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Seeking the Whole Story

Kirsten Dobroth

This article was originally published in the Vail Daily on Tuesday April 12 2016 by Kirsten Dobroth

Editor's note: This is the second article in a two-part series about how to be an educated scientific consumer. Find the first article at

Getting to the bottom of the latest chatter about a particular study can be difficult to say the least researchers oftentimes have difficulty reading through published studies themselves with an entire part of academic training for various scientific fields spent teaching future doctors scientists and researchers how to examine published studies.

And while few of us have had the training to fully comprehend the intricacies surrounding whatever study has most recently caught the media's attention there are ways to page through bodies of research with a more objective lens in order to understand some of the speculation surrounding a given topic.


One of the first ways to delve into a published piece of research is to look at the introduction of the study which typically identifies both the question researchers were trying to answer and their hypothesis for the potential outcomes of the experiment.

Dr. Barry Hammaker a surgeon and chief clinical officer at Vail Valley Medical Center said looking at what type of question researchers were trying to answer when developing a study can help readers of the publication understand why an experiment was designed a certain way or what kind of outcomes the researchers were trying to induce in their study.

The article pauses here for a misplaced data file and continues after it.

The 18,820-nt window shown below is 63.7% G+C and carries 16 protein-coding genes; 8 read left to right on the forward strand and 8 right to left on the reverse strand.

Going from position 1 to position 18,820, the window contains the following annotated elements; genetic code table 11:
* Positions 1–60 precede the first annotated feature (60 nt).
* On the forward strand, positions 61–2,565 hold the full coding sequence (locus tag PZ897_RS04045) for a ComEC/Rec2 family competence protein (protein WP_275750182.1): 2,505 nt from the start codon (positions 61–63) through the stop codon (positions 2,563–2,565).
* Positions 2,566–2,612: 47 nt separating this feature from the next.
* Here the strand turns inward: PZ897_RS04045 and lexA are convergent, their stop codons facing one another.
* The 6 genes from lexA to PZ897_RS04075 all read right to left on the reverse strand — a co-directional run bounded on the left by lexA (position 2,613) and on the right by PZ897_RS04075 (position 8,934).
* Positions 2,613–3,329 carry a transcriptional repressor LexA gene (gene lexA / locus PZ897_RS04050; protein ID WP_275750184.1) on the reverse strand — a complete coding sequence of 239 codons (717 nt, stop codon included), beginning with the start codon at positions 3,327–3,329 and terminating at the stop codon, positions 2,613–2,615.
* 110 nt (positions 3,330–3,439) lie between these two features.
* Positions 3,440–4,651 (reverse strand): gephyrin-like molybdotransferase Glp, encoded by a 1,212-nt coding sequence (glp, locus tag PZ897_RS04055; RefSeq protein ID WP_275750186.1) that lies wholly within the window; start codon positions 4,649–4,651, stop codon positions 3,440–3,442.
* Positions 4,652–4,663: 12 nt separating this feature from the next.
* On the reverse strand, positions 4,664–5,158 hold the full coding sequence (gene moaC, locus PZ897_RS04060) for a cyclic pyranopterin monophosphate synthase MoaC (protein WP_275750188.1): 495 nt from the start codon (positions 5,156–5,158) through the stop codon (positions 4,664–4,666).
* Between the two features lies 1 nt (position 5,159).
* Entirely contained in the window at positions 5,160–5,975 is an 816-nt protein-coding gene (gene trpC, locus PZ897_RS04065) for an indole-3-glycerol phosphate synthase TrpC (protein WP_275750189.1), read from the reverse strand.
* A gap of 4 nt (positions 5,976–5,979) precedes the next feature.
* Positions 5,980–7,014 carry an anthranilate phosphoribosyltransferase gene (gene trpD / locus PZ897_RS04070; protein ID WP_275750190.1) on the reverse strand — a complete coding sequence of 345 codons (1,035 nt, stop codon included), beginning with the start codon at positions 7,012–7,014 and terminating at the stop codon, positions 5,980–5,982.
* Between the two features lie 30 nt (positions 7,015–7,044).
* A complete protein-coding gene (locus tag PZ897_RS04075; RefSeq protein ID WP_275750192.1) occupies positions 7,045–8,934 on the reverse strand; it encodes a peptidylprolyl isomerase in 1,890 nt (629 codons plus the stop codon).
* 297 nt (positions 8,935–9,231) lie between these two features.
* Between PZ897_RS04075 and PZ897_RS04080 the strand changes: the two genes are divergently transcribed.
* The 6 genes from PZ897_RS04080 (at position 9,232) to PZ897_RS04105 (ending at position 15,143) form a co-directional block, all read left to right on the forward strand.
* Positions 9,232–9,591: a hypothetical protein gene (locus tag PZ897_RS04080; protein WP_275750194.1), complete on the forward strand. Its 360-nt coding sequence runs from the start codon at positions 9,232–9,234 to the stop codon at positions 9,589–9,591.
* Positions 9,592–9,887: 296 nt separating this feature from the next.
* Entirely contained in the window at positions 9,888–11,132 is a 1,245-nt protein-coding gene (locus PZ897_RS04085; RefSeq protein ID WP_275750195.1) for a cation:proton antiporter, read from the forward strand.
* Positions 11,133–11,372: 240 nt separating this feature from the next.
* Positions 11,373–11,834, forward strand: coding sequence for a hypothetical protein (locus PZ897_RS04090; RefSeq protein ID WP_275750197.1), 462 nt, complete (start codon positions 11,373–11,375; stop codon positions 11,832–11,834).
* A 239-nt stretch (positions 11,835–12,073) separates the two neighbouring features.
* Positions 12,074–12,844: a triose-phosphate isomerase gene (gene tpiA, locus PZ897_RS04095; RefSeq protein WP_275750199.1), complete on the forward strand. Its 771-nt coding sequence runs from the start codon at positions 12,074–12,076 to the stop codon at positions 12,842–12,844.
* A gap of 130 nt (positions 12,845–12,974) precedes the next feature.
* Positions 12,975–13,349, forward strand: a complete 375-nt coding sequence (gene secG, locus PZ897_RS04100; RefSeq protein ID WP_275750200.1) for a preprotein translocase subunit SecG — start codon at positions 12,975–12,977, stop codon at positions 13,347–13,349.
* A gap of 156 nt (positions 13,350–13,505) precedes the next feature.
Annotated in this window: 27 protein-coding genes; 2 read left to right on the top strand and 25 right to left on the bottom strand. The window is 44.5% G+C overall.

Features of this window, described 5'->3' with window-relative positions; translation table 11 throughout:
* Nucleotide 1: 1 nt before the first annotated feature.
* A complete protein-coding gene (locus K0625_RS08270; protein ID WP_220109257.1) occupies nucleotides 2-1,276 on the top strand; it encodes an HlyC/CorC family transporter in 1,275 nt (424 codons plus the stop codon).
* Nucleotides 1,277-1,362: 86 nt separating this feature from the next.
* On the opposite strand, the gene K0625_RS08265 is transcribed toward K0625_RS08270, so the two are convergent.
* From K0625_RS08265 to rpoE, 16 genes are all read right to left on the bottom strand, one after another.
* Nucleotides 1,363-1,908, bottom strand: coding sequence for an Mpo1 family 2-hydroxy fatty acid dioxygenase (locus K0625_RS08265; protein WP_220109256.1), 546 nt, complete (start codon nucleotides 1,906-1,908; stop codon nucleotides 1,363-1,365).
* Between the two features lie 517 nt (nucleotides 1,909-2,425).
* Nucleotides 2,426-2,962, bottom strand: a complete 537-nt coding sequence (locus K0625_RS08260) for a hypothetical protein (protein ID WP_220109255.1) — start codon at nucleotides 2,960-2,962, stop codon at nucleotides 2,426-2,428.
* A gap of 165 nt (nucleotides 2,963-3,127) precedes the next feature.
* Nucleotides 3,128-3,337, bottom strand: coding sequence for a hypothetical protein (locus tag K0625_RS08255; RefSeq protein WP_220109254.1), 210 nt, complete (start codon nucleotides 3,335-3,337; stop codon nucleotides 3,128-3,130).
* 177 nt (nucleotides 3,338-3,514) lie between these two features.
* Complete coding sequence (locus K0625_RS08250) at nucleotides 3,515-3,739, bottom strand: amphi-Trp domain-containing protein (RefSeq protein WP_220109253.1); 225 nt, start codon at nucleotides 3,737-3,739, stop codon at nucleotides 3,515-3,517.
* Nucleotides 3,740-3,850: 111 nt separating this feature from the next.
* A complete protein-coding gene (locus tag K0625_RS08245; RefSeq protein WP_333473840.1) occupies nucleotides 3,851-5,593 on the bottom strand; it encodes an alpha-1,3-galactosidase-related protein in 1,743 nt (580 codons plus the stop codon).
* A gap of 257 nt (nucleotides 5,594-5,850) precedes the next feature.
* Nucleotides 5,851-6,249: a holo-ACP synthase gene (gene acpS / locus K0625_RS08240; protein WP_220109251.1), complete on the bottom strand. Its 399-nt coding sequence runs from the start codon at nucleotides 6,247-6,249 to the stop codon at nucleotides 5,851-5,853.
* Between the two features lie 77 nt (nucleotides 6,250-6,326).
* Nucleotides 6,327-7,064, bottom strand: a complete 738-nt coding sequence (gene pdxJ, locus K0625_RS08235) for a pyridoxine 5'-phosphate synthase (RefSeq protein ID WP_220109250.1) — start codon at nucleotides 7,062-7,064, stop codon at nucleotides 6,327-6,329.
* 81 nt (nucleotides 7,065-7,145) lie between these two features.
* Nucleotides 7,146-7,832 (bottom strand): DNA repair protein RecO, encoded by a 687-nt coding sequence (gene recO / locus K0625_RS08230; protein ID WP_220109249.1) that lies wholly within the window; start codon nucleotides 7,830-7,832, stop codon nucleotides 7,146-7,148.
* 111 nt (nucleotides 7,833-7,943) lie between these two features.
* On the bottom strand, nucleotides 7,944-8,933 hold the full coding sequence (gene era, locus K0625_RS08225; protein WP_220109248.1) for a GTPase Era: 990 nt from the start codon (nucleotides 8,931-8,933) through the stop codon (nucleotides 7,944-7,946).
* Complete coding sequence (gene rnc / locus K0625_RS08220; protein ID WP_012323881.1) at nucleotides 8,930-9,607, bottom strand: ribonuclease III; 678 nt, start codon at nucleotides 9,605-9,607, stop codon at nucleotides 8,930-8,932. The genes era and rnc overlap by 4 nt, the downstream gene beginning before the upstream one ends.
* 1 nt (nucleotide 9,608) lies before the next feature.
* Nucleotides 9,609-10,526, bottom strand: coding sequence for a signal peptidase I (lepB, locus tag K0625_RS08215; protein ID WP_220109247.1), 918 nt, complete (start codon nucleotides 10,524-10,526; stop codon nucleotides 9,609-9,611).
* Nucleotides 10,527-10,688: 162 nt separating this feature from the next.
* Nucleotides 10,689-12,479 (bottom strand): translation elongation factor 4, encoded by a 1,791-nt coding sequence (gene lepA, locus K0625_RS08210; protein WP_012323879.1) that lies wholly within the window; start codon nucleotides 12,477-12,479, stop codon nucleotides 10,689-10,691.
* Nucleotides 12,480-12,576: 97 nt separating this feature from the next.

“One thing I like to look at is what is the question and why are they asking the question?” he said. “Are they trying to learn more about a previous study or are they trying to answer a very specific question related to treatment outcomes?”

Jason Moore Ph.D. P.A. a researcher and epidemiologist at the Vail Valley Medical Center similarly said that looking at these initial parts of a published piece of research can give readers a better idea of what the experiment was actually designed to test.

“A hypothesis is the researcher's idea for the answer to the question and that in addition to the actual question can give a good idea of what is the actual intent of the study” Moore said. Knowing the intent before looking at other pieces of the study can help identify parts of the study that might not have been adequately designed to test the hypothesis or areas where researchers were trying to draw larger conclusions than their studies support.


For larger population-based studies there often tends to be a bit of fluctuation between different bodies of research which is in partly due to characteristic discrepancies in large pools of people. Researchers may spend years following a given group of study participants and may have to rework parts of the experiment due to variables in the population being studied that affect the data gathered.